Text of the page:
Question

What exactly is "@java"?

In our custom Authentication activity we have a Property-Set step that uses "@java". It causes the following warning:

"The usage of @java in expressions is deprecated and support for it will be removed in a future version. Consider replacing @java with utility functions or other product features."

However, the reason for this being present is that it ships with PRPC OOTB. Please can someone explain:

1) What this does and how it differs from using a java method?

2) Why does PRPC ship with example code for you to copy that contains guardrail breaches?

Many thanks for your help,

Mike.

***Edited by Moderator Marissa to update platform capability tags****

Correct Answer
January 14, 2019 - 11:17am

The @Java construct lets you embed a Java Call directly into the Expression Language.
It always you to inline a call to Java, without having to create an explicit Java Step/Method.
The difference between using a Java Step/Method is that the expected use here is for the Java to return a value , which can then be used in an expression
 - whereas a Java Method is more suited to more complex 'imperative' code; and where there isn't necessarily a return-value/status.

 

Note: 'Deprecated' doesn't mean "You cannot use this" - it just means that the feature in question is less favoured than it used to be, and that the feature may be not be available in a future release; so where possible - use an alternative.

 

Feature Deprecation isn't unique to the Pega Platform; for instance the Java API has evolved over time and features/APIs that were standard at the time, have been subsequently marked as deprecated  - to forewarn that the feature in question may be removed in a future version.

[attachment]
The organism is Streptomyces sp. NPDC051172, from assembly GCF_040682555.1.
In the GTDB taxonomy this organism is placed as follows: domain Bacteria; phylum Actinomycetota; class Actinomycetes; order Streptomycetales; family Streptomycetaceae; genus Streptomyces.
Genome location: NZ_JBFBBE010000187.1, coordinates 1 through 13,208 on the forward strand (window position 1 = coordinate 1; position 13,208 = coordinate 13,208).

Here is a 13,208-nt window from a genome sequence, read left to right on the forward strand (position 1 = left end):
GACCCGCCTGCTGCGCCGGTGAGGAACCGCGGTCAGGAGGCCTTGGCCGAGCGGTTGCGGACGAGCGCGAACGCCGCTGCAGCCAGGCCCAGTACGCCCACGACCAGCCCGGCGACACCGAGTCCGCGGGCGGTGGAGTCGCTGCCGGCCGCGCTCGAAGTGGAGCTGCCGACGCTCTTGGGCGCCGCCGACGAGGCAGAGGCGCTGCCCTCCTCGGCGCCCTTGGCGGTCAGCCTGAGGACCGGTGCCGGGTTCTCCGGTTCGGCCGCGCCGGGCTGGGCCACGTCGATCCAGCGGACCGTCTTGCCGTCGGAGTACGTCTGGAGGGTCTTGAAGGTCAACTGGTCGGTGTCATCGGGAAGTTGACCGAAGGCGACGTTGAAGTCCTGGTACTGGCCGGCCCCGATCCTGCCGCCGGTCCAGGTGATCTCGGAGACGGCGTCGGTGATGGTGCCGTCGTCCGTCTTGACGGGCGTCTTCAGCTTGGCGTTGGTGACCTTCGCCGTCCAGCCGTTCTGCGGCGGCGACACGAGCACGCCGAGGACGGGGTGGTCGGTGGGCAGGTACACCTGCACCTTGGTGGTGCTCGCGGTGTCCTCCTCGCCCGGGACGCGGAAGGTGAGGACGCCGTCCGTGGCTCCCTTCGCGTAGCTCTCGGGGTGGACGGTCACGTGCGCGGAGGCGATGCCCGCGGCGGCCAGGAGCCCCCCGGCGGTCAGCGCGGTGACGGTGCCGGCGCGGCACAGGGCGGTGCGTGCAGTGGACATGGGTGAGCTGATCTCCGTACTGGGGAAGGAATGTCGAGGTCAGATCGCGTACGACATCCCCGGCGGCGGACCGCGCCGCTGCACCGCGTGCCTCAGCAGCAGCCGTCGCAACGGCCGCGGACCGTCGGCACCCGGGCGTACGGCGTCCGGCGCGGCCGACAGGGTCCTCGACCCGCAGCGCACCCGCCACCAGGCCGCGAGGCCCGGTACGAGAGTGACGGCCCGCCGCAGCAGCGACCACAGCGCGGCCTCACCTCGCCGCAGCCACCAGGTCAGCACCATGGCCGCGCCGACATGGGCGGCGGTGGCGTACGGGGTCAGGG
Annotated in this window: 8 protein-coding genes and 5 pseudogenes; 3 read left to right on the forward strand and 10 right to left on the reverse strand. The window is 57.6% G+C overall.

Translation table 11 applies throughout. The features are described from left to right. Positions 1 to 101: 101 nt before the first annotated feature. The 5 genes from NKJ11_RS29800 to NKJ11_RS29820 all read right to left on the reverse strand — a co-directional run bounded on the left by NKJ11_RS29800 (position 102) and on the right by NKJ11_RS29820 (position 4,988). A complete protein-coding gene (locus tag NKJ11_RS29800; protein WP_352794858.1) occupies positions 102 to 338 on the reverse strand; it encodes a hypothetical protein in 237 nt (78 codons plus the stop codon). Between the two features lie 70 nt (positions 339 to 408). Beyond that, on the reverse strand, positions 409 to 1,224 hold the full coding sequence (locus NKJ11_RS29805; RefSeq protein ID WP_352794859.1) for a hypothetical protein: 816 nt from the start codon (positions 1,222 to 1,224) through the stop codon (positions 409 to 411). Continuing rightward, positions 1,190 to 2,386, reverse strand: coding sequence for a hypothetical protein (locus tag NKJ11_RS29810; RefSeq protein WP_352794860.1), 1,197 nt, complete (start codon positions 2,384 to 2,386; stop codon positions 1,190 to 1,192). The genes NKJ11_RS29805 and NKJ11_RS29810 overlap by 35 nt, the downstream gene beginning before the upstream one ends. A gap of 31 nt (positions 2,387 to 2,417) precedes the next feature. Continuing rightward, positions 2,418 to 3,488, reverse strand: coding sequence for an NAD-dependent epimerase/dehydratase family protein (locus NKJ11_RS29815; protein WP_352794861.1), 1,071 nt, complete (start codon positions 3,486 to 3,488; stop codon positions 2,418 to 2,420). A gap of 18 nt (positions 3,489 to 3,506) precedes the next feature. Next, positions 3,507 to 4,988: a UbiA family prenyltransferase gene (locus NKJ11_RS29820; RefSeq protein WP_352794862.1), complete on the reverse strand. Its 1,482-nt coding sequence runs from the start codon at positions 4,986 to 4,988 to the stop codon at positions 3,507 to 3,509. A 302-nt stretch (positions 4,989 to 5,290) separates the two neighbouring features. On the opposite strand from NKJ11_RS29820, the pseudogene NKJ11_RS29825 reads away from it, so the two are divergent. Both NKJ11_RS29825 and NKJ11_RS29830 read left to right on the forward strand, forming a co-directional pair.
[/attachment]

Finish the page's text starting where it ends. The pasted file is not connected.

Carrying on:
As PRPC evolves; many older OOTB Rules are migrated across versions; and some of the older rules will be found to be using (now) deprecated-features.

 

 

 

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Pega
January 14, 2019 - 11:17am

The @Java construct lets you embed a Java Call directly into the Expression Language.
It always you to inline a call to Java, without having to create an explicit Java Step/Method.
The difference between using a Java Step/Method is that the expected use here is for the Java to return a value , which can then be used in an expression
 - whereas a Java Method is more suited to more complex 'imperative' code; and where there isn't necessarily a return-value/status.

 

Note: 'Deprecated' doesn't mean "You cannot use this" - it just means that the feature in question is less favoured than it used to be, and that the feature may be not be available in a future release; so where possible - use an alternative.

 

Feature Deprecation isn't unique to the Pega Platform; for instance the Java API has evolved over time and features/APIs that were standard at the time, have been subsequently marked as deprecated  - to forewarn that the feature in question may be removed in a future version.

 

As PRPC evolves; many older OOTB Rules are migrated across versions; and some of the older rules will be found to be using (now) deprecated-features.

 

 

 

January 17, 2019 - 7:51am
Response to JOHNPW_GCS

That makes perfect sense, John. Many thanks for taking the time to explain it so clearly.

February 21, 2019 - 5:34am
Response to JOHNPW_GCS

Hi John,

When I tried to do the save as of one of the OOTB activities in to my application rule set to customize according to the business ,Iam getting below error 

"The usage of @java in expressions is no longer supported. Consider replacing @java with utility functions or other product features."

We are using Pega Infinity version.Please suggest which function can be used as a replacement for @java

 

 

February 21, 2019 - 2:17pm
Response to JhansiRani

As per my understanding the statement asks you to use the equivalent utility function if it already exists in the system else you can create a new function and place your java code into it then try to call the function instead of using @java.